Increasing grassland yield through overseeding and reseeding
Over the course of harvesting grassland, the sward inevitably becomes damaged. Over the summer months, the sward also dries out in places. Patches form, enabling low-yielding grasses and weeds to spread. The consequence: losses in yield and quality. Between August and September is a good time to improve grassland and fill in gaps. There is less competition from the old sward at this time, so new grasses have a better chance of getting established. Depending on the type of damage to the grassland, it will need to be partially or completely oversown, or even reseeded to increase the yield in spring.
Maintaining or re-establishing grassland
Over the course of the year, restorative measures are carried out on medium to high-intensity grassland to maintain a dense sward with as few weeds as possible. As such, localised overseeding is carried out once or more times a year. Smaller, existing gaps are filled in as a preventive measure. This enables weed infestation to be reduced and the stem density of valuable grasses to be increased.
In addition to localised overseeding, less damaged fields can also be completely overseeded to achieve a stronger sward with valuable, high-yielding grasses. The overriding aim is to increase the proportion of German ryegrass. This method also requires prior cultivation (e.g. harrowing, mulching, mowing). The sward itself, however, is not disturbed. This ensures that the sward is evenly developed. If the grassland is heavily infested with weeds, selective weed control is carried out beforehand. Without overseeding, a secondary weed infestation (by, for example, common chichweed, shepherd’s purse, annual meadowgrass and rough-stalk meadowgrass) can often develop. If weeds persistently penetrate the gaps in the grassland, it will need to be completely replenished multiple times.
On heavily damaged grassland with a weed infestation of over 50%, overseeding is usually insufficient, and complete reseeding is required. This should ideally be carried out in autumn. Due to the high likelihood of rainfall, the newly seeded grassland has a better chance of germinating. The first growth then appears in spring, promising a healthy yield and a high quality potential. In contrast to overseeding as a grassland maintenance measure, which is introduced as part of production-specific routines, reseeding is usually a last resort when regeneration and maintenance has been unsuccessful, or the land is being converted from arable to grassland. Reseeding requires more intensive cultivation and is associated with a longer period of forage loss during the growing season.
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Seed and crop selection: German ryegrass, cocksfoot, meadow fescue
Grassland can be overseeded or reseeded during the growing season from March to September depending on the location. In early autumn, after a second harvest, the weather conditions are usually ideal for overseeding — the soil moisture and dew formation is just right. There is also minimal competition from the existing sward. Overseeding before mid-September allows the newly sown crop enough time to develop and be as strong as possible going into winter. Overseeding requires soil temperatures of at least 10°C and some rainfall to promote germination of the grass seed. If the damage is minimal (covering up to 30% of the acreage), a seed quantity of 10–15 kg/ha is required, and if the damage is extensive, 20–30 kg/ha. In contrast, the seeding rate for localised overseeding is 5–10 kg/ha. With reseeding, the seed quantity varies between 35–100 kg/ha depending on the physical situation and local conditions.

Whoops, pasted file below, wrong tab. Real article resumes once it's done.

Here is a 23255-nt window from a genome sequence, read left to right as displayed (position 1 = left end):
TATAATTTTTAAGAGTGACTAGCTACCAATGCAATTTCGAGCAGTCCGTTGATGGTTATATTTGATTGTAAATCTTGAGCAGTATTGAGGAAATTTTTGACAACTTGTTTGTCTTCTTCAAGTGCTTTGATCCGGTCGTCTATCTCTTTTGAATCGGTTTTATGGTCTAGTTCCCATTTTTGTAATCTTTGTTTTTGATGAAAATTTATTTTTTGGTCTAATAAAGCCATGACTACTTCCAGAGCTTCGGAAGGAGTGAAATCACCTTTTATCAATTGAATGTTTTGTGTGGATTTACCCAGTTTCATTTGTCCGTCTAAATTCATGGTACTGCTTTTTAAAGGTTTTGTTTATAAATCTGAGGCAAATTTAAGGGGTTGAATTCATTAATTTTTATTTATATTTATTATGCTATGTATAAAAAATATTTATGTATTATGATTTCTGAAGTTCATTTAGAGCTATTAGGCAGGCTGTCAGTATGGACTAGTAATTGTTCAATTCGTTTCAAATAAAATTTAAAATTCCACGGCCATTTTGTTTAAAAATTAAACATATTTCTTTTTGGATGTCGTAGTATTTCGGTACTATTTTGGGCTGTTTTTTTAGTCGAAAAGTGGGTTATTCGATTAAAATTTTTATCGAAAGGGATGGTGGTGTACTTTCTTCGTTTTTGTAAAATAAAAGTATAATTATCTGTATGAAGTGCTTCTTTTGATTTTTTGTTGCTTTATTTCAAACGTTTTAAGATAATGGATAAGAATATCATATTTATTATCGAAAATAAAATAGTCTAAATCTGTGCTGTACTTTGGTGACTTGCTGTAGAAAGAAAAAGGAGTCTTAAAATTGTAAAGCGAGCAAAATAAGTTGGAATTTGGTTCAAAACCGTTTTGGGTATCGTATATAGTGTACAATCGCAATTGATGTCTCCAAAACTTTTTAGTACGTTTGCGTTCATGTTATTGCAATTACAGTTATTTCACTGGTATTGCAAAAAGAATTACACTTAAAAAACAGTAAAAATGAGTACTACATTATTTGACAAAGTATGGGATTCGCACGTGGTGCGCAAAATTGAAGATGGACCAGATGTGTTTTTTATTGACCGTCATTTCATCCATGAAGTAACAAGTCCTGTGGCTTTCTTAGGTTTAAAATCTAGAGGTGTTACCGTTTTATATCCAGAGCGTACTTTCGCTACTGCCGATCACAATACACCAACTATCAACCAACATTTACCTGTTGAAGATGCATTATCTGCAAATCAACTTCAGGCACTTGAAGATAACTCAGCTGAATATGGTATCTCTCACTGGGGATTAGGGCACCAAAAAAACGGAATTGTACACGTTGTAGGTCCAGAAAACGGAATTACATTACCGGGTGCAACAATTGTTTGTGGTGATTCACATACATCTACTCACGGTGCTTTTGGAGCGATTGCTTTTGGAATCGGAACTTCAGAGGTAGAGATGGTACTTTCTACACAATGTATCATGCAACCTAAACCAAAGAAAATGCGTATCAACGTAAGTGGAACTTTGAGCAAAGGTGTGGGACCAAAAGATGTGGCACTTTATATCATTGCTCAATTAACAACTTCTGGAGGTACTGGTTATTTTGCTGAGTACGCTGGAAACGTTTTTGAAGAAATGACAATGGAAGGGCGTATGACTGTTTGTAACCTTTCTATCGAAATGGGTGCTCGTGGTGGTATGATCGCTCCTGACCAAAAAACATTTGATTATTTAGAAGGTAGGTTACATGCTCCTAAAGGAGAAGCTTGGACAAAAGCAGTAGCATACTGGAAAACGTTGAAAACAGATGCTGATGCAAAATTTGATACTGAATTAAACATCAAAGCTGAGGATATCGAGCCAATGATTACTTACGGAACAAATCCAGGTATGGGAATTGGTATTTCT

In terms of crop selection, special overseeding and regenerative blends are used for overseeding. These blends exclusively contain fast-germinating, fast-growing grass varieties to fill in the gaps as quickly as possible. On the other hand, a wider range of varieties is used for reseeding. Overall, the grass varieties are selected in relation to the local conditions and farming intensity. To reduce risks, farmers often apply a blend containing different types of grasses from different maturity groups. In addition, aspects such as disease resistance, endurance, yield and feed quality are taken into consideration. Grasses with above-average germination rates are especially preferred for overseeding. These include German ryegrass, cocksfoot and meadow fescue, among others. The best growing conditions for German ryegrass, one of the most prominent cultivated grasses, are on fresh, loamy/clayey soils on lowlands or in a maritime climate. Cocksfoot, on the other hand, grows heavily in masses, sprouts early, achieves good feed values and prefers the growing conditions of nutrient-rich mineral soils and boggy soils in fresh, moderately damp locations. In contrast, meadow fescue is one of the most prominent forage grasses with high feed values, although it is not particularly competitive in intensive grassland that is cut four or more times in a season. Meadow fescue prefers the growing conditions of fresh, moist mineral soils and boggy soils.
Grassland farming with 365FarmNet
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AgroPressure by Michelin is a free component that can be used to calculate the optimum tyre pressure for avoiding soil compaction.